At least two of its aircraft, a MiG-21 and a MiG-27, were possibly shot down during the war by a Pakistani close-in weapon called the Anza (probably the derivative of a Chinese system).

Even earlier, the Raytheon (US)-made Stinger used by the mujahideen against Russian Hind helicopters was seen as the single-most effective weapon that drove the invaders out of Afghanistan and set the stage for the collapse of the Soviet Union and the eventual end of the Cold War.

In one famous account, Zbigniew Brzezinski, the then US national security adviser, stood at the Khyber Pass, the Quran in one hand and a Stinger in another, and told the mujahideen in 1979 that the two together were the formula to drive the Soviets out.

The VSHORADS

The VSHORADS may be man-portable and shoulder-fired, or fired from a pedestal at low-flying threats from the air.

The current close-in weapons systems (CIWS) with the Indian Army are legacy platforms such as the L-70 Bofors and the ZU-23, both of which have been kept going with upgrades.

But the original makers have stopped their assembly lines for these weapons, and spares are almost impossible to procure.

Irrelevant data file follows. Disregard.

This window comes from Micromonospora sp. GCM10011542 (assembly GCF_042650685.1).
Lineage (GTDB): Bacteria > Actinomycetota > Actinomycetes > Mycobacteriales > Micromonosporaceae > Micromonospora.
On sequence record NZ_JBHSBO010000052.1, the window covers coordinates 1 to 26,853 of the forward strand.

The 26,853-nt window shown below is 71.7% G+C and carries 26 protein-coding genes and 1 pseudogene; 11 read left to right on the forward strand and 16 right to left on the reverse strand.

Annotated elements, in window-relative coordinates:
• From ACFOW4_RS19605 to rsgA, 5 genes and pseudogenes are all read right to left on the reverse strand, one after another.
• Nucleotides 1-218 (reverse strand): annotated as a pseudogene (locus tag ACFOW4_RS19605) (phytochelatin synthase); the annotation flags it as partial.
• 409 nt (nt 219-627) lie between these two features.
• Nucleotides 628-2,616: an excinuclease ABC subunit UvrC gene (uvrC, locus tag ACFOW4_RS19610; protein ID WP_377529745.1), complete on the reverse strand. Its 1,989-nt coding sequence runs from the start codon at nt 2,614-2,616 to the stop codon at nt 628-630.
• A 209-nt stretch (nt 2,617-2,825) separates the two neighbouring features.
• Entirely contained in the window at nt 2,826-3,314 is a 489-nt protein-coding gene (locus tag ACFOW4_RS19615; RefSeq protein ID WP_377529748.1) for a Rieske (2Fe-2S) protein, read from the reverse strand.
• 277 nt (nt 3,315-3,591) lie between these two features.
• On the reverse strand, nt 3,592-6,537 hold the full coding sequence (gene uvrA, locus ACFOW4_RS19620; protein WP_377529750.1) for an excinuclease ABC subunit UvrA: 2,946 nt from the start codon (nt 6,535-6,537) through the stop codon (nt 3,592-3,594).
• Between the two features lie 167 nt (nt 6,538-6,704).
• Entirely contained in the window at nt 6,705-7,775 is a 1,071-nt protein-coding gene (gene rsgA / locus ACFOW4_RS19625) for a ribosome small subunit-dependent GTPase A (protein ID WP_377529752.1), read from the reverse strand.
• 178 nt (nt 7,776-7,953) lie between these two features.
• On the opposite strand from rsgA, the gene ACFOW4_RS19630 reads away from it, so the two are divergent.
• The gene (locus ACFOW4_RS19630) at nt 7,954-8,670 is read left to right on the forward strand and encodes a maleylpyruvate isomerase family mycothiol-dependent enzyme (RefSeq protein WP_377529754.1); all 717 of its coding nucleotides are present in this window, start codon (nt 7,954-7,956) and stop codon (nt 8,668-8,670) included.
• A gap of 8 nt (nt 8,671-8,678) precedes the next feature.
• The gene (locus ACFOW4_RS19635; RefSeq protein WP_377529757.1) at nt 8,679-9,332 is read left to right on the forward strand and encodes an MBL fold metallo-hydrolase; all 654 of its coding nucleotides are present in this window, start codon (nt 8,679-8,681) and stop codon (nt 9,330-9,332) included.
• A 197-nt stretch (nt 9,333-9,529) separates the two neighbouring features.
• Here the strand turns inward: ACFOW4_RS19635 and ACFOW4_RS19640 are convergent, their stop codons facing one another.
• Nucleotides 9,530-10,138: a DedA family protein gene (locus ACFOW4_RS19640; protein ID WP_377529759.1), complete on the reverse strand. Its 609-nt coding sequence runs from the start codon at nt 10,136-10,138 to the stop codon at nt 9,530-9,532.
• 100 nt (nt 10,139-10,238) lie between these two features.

Since the nature of aerial threats has changed – apart from planes and helicopters, there are now remotely-piloted drones and cruise missiles – and the system in use was more than 40 years old, the Indian Army has been desperate to replace its obsolete systems.

This need was flagged by General V.K. Singh (Retired), now minister of state for external affairs, in a letter to the PMO towards the end of his tenure as Indian Army chief in 2012. In his letter, he said 97 per cent of the Army’s air defence systems were outdated.

For all three services

In India, the VSHORADS project has been pitched as a requirement for all three services, beginning with the Army.

Field evaluation trials were conducted in 2010, 2012 and 2017, in the extreme hot and cold weather conditions of Pokhran in Rajasthan and Leh in Jammu & Kashmir.

In the first two trials, all three competitors were found to be technically non-compliant.